District 200 will ask voters to replace Jefferson school after all

 
 
Updated 8/20/2018 11:20 PM
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  • A rendering by Legat Architects shows the entrance for a new Jefferson Early Childhood Center that would replace the 1950s-era building on the existing site in Wheaton.

    A rendering by Legat Architects shows the entrance for a new Jefferson Early Childhood Center that would replace the 1950s-era building on the existing site in Wheaton. Courtesy of Wheaton Warrenville Unit District 200

  • About two-thirds of the students at Jefferson Early Childhood Center in Wheaton have special needs.

      About two-thirds of the students at Jefferson Early Childhood Center in Wheaton have special needs. Brian Hill | Staff Photographer, March 2017

  • An aerial rendering shows the footprint of a new, 41,000-square-foot Jefferson Early Childhood Center.

    An aerial rendering shows the footprint of a new, 41,000-square-foot Jefferson Early Childhood Center. Courtesy of Wheaton Warrenville Unit District 200

For the third time in five years, Wheaton Warrenville Unit District 200 voters will decide the fate of a plan to replace the Jefferson Early Childhood Center, but this time, the district wants to construct a new building without raising taxes.

The decision to put the roughly $15 million project on the ballot represents a stunning turnaround that came two days before the district was prepared to hold a groundbreaking ceremony on a new Jefferson in Wheaton. The district had already secured bids from contractors and spent about $600,000 on design costs.

Instead, the board voted unanimously in a special meeting Monday to place a referendum question on the ballot seeking voter permission to replace the 60-year-old Jefferson in the wake of a lawsuit challenging a borrowing plan that would have let the district forge ahead with construction.

Board members said they reluctantly agreed to shift course at the eleventh hour -- Monday was the last day the board could vote to put a question on the Nov. 6 ballot -- rather than fight the lawsuit's claims in a potentially costly legal battle.

"We got great bids. We were ready to go, and we got put in a box," board Vice President Brad Paulsen said. "So here we are. We're going to take this vote, and see how it goes in November, and we're not going to be satisfied as a board until those kids are in the right kind of learning environment to support them."

The district had reached a lease agreement to rent the new building for roughly $1 million a year from a Utah-based bank that would front the cash for the project. At the end of the lease, the district could take ownership of the building after paying off the debt through operating funds.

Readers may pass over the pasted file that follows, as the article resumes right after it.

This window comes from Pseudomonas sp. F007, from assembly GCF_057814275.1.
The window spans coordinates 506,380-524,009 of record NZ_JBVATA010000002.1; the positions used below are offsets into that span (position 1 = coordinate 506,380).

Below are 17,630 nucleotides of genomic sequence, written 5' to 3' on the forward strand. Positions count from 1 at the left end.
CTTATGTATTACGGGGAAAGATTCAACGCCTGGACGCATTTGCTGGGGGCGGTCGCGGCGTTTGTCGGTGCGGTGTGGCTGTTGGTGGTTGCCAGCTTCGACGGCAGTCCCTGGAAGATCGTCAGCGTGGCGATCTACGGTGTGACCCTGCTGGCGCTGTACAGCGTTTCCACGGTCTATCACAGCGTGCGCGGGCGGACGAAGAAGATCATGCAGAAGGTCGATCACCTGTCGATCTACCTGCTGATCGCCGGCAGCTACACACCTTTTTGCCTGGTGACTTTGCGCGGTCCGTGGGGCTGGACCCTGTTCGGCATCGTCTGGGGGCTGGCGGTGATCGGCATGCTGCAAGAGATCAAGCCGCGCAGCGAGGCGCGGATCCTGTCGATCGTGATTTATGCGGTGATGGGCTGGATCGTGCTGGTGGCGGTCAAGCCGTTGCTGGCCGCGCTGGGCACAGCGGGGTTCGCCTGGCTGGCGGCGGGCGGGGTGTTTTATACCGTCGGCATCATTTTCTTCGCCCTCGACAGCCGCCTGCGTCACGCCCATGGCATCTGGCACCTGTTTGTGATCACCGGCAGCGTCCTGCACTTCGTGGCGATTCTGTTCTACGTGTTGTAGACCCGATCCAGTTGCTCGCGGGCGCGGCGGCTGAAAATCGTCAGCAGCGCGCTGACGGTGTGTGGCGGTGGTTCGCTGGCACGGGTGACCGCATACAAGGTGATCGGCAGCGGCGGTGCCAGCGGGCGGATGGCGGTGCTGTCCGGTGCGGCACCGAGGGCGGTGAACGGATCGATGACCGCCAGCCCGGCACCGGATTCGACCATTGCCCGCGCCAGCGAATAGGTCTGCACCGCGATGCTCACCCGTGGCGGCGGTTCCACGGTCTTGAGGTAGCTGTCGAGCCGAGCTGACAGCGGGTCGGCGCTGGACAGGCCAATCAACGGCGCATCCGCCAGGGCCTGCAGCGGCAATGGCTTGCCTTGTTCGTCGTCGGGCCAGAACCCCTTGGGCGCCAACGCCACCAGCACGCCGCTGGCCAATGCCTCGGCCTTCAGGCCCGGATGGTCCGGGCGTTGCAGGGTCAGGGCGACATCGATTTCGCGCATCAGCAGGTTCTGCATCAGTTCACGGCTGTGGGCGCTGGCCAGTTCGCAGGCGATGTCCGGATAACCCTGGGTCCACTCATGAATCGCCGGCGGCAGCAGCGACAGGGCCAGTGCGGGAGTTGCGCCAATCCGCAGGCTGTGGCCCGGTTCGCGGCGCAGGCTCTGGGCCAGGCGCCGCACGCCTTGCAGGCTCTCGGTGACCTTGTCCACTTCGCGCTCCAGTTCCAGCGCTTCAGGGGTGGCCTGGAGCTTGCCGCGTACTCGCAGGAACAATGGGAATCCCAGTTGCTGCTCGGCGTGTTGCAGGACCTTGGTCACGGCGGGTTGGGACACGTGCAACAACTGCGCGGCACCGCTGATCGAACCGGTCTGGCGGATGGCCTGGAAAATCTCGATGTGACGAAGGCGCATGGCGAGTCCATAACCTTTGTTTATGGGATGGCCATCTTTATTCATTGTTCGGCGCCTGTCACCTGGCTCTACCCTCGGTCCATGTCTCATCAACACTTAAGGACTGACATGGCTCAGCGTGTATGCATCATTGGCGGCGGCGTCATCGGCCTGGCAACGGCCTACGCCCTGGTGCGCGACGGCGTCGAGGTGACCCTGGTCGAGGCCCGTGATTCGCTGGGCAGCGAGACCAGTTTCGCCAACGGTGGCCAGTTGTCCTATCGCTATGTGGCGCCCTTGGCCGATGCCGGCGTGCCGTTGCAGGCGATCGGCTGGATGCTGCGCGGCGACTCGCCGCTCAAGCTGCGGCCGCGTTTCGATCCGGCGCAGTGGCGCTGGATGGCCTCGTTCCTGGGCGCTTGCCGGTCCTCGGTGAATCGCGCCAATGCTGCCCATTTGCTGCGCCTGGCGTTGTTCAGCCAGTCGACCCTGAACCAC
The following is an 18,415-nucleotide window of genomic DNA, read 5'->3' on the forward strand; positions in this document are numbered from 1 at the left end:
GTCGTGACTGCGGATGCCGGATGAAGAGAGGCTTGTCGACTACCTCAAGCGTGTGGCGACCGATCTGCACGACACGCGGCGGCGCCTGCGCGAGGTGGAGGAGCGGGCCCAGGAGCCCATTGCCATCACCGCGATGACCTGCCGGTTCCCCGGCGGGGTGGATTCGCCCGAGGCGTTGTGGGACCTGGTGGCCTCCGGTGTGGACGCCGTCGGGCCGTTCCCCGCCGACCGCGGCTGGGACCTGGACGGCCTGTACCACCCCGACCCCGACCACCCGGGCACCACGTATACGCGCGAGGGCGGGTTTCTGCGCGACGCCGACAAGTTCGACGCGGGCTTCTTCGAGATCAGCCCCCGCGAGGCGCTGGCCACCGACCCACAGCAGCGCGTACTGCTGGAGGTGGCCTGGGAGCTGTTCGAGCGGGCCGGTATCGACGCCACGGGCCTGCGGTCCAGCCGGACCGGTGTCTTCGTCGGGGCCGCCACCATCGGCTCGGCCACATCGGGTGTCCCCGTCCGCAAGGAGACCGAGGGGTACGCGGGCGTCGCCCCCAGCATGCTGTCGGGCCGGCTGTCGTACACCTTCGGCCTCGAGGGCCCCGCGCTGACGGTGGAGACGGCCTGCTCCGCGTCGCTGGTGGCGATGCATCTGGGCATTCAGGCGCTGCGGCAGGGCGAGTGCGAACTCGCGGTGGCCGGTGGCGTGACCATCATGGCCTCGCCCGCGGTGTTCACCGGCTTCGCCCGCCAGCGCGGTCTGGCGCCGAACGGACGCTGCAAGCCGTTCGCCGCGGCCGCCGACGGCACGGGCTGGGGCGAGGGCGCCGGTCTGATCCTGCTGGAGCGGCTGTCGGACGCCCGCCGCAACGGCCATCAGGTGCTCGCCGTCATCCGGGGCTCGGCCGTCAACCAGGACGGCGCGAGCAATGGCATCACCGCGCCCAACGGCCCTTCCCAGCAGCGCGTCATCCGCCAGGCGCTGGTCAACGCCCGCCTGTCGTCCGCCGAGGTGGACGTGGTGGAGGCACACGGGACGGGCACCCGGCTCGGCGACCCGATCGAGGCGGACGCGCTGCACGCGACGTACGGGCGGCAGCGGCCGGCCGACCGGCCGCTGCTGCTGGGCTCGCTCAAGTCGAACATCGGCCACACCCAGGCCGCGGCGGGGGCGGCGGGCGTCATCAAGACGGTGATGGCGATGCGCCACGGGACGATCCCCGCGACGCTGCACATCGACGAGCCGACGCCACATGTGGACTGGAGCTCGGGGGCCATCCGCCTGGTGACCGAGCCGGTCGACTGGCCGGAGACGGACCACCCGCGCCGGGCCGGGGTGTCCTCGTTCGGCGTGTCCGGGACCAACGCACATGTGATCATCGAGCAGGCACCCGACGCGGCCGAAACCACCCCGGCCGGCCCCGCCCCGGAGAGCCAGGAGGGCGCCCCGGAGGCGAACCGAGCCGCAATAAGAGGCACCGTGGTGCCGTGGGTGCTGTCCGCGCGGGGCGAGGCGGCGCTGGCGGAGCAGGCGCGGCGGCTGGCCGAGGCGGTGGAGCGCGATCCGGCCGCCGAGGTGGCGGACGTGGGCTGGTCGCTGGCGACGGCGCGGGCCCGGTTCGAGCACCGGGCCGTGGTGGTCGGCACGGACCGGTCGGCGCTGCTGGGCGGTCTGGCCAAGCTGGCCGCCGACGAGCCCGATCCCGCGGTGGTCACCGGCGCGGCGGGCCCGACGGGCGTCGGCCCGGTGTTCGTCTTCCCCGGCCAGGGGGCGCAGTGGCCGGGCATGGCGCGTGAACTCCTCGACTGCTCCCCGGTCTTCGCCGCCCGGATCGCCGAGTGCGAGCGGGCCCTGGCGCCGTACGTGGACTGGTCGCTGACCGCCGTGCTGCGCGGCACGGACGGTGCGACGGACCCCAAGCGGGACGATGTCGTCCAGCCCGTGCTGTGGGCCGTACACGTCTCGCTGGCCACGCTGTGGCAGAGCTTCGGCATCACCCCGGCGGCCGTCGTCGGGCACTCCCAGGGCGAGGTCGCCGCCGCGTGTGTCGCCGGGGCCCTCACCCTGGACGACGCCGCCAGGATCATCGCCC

But that alternative approach spawned a lawsuit filed last week by Jan Shaw, a former board candidate who disputed the use of so-called lease certificates and sought to force the issue onto the ballot.

Board President Jim Vroman responded to the lawsuit last week with a statement saying the district adamantly disagrees with the claims outlined in the lawsuit.

"According to Illinois School Code, we have the ability to enter into such a lease agreement and the language in the lease agreement was very explicit that it could only be paid out of operating funds, not through levying a separate special property tax to finance the costs," the statement read.

Vroman said Wednesday other Illinois school districts have used lease certificates successfully "for a number of years." But he again expressed concerns about the costs to defend the district against Shaw's lawsuit in court. Shaw did not immediately return a phone message Wednesday night about whether she now plans to withdraw the complaint.

"I'm sure Jan Shaw has a lot of talents, but the talent I saw in the complaint, the way it was crafted tells, me that there is something behind Jan Shaw in that complaint, so we would be in a litigation battle," Vroman said. "And where we would be? Where is our fiduciary responsibility to spend the money of this district? Is it to spend the money in defending litigation that may take months or years to resolve while we still wait to build a new early childhood learning center?"

The ballot question does not explicitly mention the cost or funding of a new Jefferson. It reads: "Shall the Board of Education of Wheaton Warrenville Community Unit School District Number 200, DuPage County, Illinois, build and equip a new early childhood center without levying a separate, special property tax to finance the costs thereof?"

But with voter approval, the district would still intend to complete the project through a lease agreement rather than with a property tax increase.

The district would make the lease payments with operating funds.

"Our objective moving forward is not to alter this finance principal as we're looking at the funding of the early learning center," Superintendent Jeff Schuler said.

Voters rejected tax increases that would have funded a new Jefferson -- first in 2013 and again last year as part of a substantially larger $154.5 million funding request for building repairs and renovations at all but one of the district's schools.

Built in 1958, Jefferson opened as an elementary school but now houses about 288 children ages 3 to 5. Sixty percent of the children have a physical, mental or behavioral disability and participate in the district's early intervention programs offered at the school, where educators and parents have long raised issues with accessibility and space constraints.

If voters sign off on the request, the district would break ground on a 42,000-square-foot Jefferson replacement "as quickly" as possible, Schuler said.

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